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Architect eyes tony Palestinian city with eco-mindset and fast Internet

Bashar Masri is spearheading the first planned Palestinian city, pending Israeli approval. His young team – who order pizza and work through lunch – envision a 21st-century city conscious of its ecological impact and equipped with a fiber-optic network.

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This 3D models shows Rawabi, Arabic for hills, which will be the first Palestinian city built to a master plan. It offers a tidy alternative for upwardly mobile young professionals.

PHOTO: Courtesy of Zum

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The state Palestinians dream of may not actually exist by next summer, as the Palestinian premier recently promised. But at the very least, a city upon a hill may have started to rise, with ground already being broken in the first planned Palestinian community – and the first new Palestinian city to be built in centuries.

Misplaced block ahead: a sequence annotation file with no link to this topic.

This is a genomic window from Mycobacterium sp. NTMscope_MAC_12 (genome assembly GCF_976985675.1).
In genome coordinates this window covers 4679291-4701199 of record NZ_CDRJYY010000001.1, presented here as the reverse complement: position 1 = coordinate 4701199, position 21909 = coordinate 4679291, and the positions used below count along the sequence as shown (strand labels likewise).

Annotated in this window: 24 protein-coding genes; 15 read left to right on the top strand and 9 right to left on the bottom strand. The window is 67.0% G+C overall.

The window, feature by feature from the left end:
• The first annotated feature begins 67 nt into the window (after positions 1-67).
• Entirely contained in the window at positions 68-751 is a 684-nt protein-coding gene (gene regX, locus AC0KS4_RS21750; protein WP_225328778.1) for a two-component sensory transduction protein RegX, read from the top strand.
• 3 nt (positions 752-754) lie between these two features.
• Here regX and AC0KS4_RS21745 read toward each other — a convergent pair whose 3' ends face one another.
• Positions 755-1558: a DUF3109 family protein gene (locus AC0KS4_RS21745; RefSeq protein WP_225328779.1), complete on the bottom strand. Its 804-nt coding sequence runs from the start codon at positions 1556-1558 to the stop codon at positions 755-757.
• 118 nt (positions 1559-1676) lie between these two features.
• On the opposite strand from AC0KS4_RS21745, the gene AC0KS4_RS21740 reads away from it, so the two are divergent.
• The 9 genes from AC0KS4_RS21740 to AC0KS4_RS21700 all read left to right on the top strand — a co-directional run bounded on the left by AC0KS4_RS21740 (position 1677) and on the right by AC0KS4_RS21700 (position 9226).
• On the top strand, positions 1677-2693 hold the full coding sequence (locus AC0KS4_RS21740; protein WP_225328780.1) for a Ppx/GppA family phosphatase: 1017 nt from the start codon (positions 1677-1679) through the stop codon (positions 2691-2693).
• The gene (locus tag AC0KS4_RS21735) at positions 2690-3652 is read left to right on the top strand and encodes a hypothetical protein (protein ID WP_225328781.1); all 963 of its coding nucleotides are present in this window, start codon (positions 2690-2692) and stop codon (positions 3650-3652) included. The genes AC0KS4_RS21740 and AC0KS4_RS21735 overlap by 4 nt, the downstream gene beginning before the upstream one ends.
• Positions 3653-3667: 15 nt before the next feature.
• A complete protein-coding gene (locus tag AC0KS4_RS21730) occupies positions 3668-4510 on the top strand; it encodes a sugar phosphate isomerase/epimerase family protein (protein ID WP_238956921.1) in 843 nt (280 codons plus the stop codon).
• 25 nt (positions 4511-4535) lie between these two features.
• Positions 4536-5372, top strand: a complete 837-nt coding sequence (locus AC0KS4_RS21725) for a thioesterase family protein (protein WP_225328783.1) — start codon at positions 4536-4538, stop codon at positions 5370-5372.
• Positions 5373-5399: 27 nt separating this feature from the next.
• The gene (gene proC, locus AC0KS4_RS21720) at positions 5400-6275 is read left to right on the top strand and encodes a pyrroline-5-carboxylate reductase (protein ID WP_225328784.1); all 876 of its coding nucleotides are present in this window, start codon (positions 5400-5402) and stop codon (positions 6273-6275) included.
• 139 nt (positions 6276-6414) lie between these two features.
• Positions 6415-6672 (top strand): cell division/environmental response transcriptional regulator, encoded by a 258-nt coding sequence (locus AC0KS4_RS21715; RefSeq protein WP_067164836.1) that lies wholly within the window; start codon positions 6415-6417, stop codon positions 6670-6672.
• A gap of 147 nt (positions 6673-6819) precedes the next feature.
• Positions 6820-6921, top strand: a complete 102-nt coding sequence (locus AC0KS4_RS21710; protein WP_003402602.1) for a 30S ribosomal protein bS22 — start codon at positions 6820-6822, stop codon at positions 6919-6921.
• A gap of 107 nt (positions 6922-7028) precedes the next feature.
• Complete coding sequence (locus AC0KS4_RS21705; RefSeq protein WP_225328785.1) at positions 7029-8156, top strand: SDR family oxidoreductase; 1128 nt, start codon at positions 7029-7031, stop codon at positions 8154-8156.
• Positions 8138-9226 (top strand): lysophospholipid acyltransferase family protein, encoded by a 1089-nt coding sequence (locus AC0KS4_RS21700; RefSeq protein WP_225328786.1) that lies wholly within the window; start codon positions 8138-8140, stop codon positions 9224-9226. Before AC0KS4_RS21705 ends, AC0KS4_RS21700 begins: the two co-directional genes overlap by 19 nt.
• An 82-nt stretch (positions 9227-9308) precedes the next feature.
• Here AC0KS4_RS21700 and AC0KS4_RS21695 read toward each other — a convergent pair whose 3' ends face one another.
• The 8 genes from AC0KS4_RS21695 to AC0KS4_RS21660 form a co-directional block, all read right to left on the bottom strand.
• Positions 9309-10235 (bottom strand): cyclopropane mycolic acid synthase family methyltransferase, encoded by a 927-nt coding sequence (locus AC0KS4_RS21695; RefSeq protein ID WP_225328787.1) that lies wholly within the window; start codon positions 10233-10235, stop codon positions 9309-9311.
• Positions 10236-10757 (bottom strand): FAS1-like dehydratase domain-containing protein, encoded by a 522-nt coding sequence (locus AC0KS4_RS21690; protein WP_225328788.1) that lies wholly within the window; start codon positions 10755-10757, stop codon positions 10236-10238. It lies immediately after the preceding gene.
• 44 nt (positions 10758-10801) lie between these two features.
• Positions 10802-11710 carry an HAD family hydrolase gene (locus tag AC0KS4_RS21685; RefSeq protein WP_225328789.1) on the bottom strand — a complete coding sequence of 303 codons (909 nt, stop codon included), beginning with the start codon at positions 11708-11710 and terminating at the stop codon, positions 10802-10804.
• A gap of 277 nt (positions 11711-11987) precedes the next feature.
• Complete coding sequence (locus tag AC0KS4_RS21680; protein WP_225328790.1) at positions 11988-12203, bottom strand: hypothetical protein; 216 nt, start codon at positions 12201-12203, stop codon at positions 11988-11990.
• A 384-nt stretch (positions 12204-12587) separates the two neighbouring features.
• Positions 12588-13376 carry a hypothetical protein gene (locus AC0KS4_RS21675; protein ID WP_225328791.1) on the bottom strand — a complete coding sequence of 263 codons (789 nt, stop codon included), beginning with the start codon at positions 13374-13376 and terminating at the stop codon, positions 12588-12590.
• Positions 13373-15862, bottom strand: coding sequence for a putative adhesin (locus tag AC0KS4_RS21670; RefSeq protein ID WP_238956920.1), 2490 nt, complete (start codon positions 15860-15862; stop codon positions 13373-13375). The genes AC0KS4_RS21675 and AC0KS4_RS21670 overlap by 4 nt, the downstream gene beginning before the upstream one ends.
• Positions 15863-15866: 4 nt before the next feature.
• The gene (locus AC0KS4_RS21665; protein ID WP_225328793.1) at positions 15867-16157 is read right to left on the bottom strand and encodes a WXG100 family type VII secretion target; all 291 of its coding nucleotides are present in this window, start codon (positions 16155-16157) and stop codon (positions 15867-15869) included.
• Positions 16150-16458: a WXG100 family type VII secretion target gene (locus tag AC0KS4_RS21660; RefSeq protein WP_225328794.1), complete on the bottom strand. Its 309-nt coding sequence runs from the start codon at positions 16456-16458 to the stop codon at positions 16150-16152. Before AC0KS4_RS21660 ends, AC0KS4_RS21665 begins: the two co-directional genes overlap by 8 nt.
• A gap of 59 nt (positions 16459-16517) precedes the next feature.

Rawabi, which means “hills” in Arabic, is sited on the scenic green slopes north of Bir Zeit, a village north of Ramallah and home to prestigious Bir Zeit University. And its creators are hoping to tap that cachet to lure a high-end, well-educated populace, 70 percent of whom will be young college-educated families with 1.5 children.

“It is a change, culturally,” says Bashar Masri, the driving force behind Rawabi and the managing director of the Bayti Real Estate and Investment Co., which is overseeing Rawabi’s development. “Rawabi will be relatively cleaner and internally safer than what we see in most Palestinian cities, with cozy places to walk, pleasant cafes and restaurants, modern offices, and lots of green spaces in between.”

IN PICTURES: The Israeli separation barrier: A West Bank wall

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